Baseball: Prosecutors said Wednesday that needles and cotton balls Roger Clemens’ former trainer says he used to inject the star pitcher tested positive for Clemens’ DNA and anabolic steroids – evidence the defense said was faked.
Assistant U.S. attorney Steven Durham revealed the results during opening arguments in Clemens’ trial in Washington on charges of lying to Congress about using performance-enhancing drugs. Clemens’ attorney Rusty Hardin responded that he won’t dispute the needles contain Clemens’ DNA and steroids, but accused the trainer Brian McNamee of “mixing” it up.
“He manufactured this stuff,” Hardin told jurors. “Roger Clemens’ only crime was having the poor judgment to stay connected with Brian McNamee.”
Hardin said steroids would have been so “incredibly inconsistent with his career and beliefs that there’s no way he would have done it.”
Clemens has said that the only things McNamee ever injected him with were the common local anesthetic lidocaine for his joints and vitamin B-12 to ward off flu viruses and stay healthy.
• International League rolls: Tampa Bay prospect Russ Canzler hit a three-run homer and the International League All-Stars pitching staff allowed just three hits in a 3-0 victory over the Pacific Coast League All-Stars in the Triple-A All-Star game at Salt Lake City.
Hunter urges players to consider options
Basketball: The leader of the NBA Players’ Association is expressing his support for playing overseas during the lockout.
In a memo sent to the players Tuesday night, Billy Hunter says the union supports all players “who are taking steps to continue to earn a living, stay in peak competitive shape, and play the game that we love while the unfortunate league-imposed lockout is in place.”
New Jersey Nets guard Deron Williams is working on a deal with Turkish team Besiktas, and Kevin Durant of the Oklahoma City Thunder and Amare Stoudemire of the New York Knicks have mentioned the possibility of playing overseas if the NBA lockout drags on.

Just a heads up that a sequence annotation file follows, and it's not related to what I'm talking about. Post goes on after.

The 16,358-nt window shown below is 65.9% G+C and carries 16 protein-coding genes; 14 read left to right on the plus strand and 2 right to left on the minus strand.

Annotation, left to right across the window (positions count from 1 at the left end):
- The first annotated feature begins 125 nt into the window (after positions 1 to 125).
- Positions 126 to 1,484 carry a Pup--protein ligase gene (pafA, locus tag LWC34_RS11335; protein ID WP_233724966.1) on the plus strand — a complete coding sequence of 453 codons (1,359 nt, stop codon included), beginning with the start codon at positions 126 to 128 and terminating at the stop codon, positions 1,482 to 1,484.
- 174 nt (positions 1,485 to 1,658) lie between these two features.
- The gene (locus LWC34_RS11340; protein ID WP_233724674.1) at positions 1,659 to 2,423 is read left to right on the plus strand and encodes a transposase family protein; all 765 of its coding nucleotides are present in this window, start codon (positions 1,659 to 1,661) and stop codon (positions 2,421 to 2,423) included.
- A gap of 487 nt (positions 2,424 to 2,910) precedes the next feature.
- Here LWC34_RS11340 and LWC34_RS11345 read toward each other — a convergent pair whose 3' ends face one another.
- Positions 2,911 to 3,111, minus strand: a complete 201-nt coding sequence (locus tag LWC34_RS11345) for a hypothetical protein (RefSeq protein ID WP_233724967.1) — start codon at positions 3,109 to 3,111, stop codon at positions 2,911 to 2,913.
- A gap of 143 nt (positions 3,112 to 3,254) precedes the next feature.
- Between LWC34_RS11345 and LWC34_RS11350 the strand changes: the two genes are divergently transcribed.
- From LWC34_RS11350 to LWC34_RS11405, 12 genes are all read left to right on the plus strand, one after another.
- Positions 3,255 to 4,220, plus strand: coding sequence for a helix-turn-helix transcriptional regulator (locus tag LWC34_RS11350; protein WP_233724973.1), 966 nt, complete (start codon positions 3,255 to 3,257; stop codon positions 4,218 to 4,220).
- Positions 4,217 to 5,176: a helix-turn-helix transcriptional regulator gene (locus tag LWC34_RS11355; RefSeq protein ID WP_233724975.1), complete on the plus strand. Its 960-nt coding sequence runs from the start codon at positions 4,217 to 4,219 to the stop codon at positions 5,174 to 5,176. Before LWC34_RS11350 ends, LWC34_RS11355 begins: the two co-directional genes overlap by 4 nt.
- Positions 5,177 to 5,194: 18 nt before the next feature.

• Nowitzki earns two awards: Dirk Nowitzki picked up a pair of trophies, including male athlete of the year, and his Dallas Mavericks were chosen as the best team at the ESPY Awards at Los Angeles.
Nowitzki also won as best NBA player during ESPN’s live telecast from the Nokia Theatre. Rick Carlisle was named best coach for leading the Mavericks to the NBA championship.
• Fowles guides Sky over slumping Tulsa: WNBA scoring leader Sylvia Fowles had 21 points, and the Chicago Sky (7-7) beat Tulsa 72-54 at Rosemont, Ill.
Fowles, averaging 20.4 points per game, added 13 rebounds in front of a franchise-record crowd announced at 13,838 at Allstate Arena.
The Sky’s Courtney Vandersloot (Gonzaga University) scored eight points on 4-for-8 shooting from the floor and added two assists and two blocked shots. Teammate Angie Bjorklund (University High) had an assist and two fouls in 12 minutes.
The loss was the seventh straight for the Shock (1-12) and second for interim coach Teresa Edwards, who took over July 9 after Nolan Richardson’s resignation.
Vikings put new roof through first tests
NFL: The Minnesota Vikings have a roof over their helmets once again.
Seven months after the Metrodome’s Teflon-coated fiberglass ceiling collapsed in a snowstorm, forcing the Vikings to play their final two home games last season elsewhere, the new roof has been raised in plenty of time for the first preseason game.
Stadium officials and construction workers inflated the roof during the morning as a test. No problems popped up, so the roof of the 29-year-old stadium will stay up while the finishing touches are put on a rebuilding project that began in March.
The new roof sits a little lower than before, to better withstand strong winds and help prevent snow from piling up in drifts.
NCAA continues to investigate Auburn
College football: The New York Times is reporting that an NCAA official told Auburn coach Gene Chizik that it is not done investigating the Tigers’ football program and the recruitment of Cam Newton.
The newspaper reported that Chizik asked NCAA vice president for enforcement Julie Roe Lach why the NCAA had not announced that the Newton investigation was finished, during a presentation at last month’s SEC meetings in Destin, Fla.
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sponsored According to two 2015 surveys, 62 percent of Americans do not have enough savings to handle an unexpected emergency, much less any long-term plans.